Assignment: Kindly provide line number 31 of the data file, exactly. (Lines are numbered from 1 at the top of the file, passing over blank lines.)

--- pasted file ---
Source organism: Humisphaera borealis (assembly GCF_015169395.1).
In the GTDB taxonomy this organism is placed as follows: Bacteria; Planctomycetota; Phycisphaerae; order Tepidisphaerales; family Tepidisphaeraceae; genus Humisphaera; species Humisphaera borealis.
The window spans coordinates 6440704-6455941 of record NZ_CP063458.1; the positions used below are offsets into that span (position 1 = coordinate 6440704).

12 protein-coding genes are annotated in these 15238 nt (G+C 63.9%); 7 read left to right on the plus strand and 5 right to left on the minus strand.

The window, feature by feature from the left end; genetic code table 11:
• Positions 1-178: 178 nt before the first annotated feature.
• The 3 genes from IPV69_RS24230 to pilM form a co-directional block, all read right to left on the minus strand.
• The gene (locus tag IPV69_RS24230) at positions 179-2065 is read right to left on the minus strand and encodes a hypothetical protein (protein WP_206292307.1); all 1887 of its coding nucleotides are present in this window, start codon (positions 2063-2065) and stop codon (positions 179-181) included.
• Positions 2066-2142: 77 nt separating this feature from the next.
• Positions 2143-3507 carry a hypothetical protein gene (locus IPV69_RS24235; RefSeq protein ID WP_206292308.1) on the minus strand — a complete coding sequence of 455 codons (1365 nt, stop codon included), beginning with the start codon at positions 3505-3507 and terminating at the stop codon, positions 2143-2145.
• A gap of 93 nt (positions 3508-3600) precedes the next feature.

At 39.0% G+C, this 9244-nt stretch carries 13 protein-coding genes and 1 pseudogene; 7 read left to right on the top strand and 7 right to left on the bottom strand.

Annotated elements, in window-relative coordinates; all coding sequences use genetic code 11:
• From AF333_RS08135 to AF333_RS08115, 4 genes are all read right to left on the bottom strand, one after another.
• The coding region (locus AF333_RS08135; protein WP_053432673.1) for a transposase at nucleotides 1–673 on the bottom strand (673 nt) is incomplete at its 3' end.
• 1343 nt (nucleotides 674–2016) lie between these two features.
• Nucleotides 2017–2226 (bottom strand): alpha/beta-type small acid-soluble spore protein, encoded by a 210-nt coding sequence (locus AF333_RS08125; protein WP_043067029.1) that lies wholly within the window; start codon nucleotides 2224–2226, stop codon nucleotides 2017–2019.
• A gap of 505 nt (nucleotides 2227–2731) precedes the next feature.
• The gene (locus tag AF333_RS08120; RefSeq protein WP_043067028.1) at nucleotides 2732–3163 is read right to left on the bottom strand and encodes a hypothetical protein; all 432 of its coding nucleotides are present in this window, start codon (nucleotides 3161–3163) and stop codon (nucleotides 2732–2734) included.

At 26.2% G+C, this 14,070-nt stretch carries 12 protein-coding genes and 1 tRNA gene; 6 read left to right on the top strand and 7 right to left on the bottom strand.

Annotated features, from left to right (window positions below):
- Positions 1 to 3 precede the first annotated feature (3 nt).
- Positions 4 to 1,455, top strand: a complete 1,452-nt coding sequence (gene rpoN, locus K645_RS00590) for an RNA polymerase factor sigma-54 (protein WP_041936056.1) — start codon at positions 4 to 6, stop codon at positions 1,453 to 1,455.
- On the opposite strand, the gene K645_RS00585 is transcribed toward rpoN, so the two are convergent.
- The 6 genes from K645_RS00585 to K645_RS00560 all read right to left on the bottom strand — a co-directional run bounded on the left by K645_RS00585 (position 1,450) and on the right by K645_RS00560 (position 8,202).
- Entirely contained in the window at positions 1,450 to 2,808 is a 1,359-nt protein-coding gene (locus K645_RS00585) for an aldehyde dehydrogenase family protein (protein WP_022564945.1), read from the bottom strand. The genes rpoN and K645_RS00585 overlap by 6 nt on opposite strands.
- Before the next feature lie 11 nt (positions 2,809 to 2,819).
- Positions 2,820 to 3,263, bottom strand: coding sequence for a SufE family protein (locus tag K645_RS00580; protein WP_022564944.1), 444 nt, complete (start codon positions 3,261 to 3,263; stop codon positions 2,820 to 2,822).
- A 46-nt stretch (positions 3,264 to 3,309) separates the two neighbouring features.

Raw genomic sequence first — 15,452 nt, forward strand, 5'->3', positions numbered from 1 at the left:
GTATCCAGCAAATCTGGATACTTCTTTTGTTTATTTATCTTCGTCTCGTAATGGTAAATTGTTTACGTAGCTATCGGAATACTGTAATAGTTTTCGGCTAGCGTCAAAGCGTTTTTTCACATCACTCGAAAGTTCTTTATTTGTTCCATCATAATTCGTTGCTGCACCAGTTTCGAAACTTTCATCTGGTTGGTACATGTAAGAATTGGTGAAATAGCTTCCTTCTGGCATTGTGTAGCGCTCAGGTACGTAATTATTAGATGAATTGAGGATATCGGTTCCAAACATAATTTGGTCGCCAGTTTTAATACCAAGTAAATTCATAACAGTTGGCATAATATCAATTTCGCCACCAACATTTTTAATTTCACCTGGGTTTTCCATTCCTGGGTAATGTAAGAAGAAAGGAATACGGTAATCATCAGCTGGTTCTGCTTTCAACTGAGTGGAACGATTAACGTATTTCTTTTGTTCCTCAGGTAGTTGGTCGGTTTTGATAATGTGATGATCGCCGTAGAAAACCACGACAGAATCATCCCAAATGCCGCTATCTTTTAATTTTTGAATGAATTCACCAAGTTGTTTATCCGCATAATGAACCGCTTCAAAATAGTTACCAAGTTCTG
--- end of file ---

GTATCCAGCAAATCTGGATACTTCTTTTGTTTATTTATCTTCGTCTCGTAATGGTAAATTGTTTACGTAGCTATCGGAATACTGTAATAGTTTTCGGCTAGCGTCAAAGCGTTTTTTCACATCACTCGAAAGTTCTTTATTTGTTCCATCATAATTCGTTGCTGCACCAGTTTCGAAACTTTCATCTGGTTGGTACATGTAAGAATTGGTGAAATAGCTTCCTTCTGGCATTGTGTAGCGCTCAGGTACGTAATTATTAGATGAATTGAGGATATCGGTTCCAAACATAATTTGGTCGCCAGTTTTAATACCAAGTAAATTCATAACAGTTGGCATAATATCAATTTCGCCACCAACATTTTTAATTTCACCTGGGTTTTCCATTCCTGGGTAATGTAAGAAGAAAGGAATACGGTAATCATCAGCTGGTTCTGCTTTCAACTGAGTGGAACGATTAACGTATTTCTTTTGTTCCTCAGGTAGTTGGTCGGTTTTGATAATGTGATGATCGCCGTAGAAAACCACGACAGAATCATCCCAAATGCCGCTATCTTTTAATTTTTGAATGAATTCACCAAGTTGTTTATCCGCATAATGAACCGCTTCAAAATAGTTACCAAGTTCTG